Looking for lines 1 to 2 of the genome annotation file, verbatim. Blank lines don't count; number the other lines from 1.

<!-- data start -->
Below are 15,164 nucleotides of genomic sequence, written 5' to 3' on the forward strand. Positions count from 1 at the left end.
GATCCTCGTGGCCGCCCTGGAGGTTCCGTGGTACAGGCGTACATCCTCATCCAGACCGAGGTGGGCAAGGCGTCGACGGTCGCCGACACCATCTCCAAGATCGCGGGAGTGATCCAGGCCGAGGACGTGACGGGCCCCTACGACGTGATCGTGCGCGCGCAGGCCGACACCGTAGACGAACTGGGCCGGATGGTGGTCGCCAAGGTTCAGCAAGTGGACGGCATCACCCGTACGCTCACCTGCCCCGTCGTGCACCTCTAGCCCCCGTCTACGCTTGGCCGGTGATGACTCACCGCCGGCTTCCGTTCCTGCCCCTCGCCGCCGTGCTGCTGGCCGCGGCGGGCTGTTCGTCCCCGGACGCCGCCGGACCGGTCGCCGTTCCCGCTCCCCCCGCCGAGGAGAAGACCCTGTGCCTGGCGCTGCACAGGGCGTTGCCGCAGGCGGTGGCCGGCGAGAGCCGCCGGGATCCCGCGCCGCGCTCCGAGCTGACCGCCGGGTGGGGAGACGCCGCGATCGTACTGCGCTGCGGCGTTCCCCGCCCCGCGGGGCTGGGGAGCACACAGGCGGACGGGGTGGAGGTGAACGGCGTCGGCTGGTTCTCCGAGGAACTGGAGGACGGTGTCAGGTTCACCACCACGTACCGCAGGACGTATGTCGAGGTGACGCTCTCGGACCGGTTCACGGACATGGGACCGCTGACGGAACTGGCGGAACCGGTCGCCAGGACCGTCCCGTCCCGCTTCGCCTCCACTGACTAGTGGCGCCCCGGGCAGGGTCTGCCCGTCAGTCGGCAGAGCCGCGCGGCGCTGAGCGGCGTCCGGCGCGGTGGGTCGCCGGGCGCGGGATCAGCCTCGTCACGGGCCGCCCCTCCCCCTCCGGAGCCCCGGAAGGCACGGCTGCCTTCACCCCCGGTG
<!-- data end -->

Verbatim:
Below are 15,164 nucleotides of genomic sequence, written 5' to 3' on the forward strand. Positions count from 1 at the left end.
GATCCTCGTGGCCGCCCTGGAGGTTCCGTGGTACAGGCGTACATCCTCATCCAGACCGAGGTGGGCAAGGCGTCGACGGTCGCCGACACCATCTCCAAGATCGCGGGAGTGATCCAGGCCGAGGACGTGACGGGCCCCTACGACGTGATCGTGCGCGCGCAGGCCGACACCGTAGACGAACTGGGCCGGATGGTGGTCGCCAAGGTTCAGCAAGTGGACGGCATCACCCGTACGCTCACCTGCCCCGTCGTGCACCTCTAGCCCCCGTCTACGCTTGGCCGGTGATGACTCACCGCCGGCTTCCGTTCCTGCCCCTCGCCGCCGTGCTGCTGGCCGCGGCGGGCTGTTCGTCCCCGGACGCCGCCGGACCGGTCGCCGTTCCCGCTCCCCCCGCCGAGGAGAAGACCCTGTGCCTGGCGCTGCACAGGGCGTTGCCGCAGGCGGTGGCCGGCGAGAGCCGCCGGGATCCCGCGCCGCGCTCCGAGCTGACCGCCGGGTGGGGAGACGCCGCGATCGTACTGCGCTGCGGCGTTCCCCGCCCCGCGGGGCTGGGGAGCACACAGGCGGACGGGGTGGAGGTGAACGGCGTCGGCTGGTTCTCCGAGGAACTGGAGGACGGTGTCAGGTTCACCACCACGTACCGCAGGACGTATGTCGAGGTGACGCTCTCGGACCGGTTCACGGACATGGGACCGCTGACGGAACTGGCGGAACCGGTCGCCAGGACCGTCCCGTCCCGCTTCGCCTCCACTGACTAGTGGCGCCCCGGGCAGGGTCTGCCCGTCAGTCGGCAGAGCCGCGCGGCGCTGAGCGGCGTCCGGCGCGGTGGGTCGCCGGGCGCGGGATCAGCCTCGTCACGGGCCGCCCCTCCCCCTCCGGAGCCCCGGAAGGCACGGCTGCCTTCACCCCCGGTG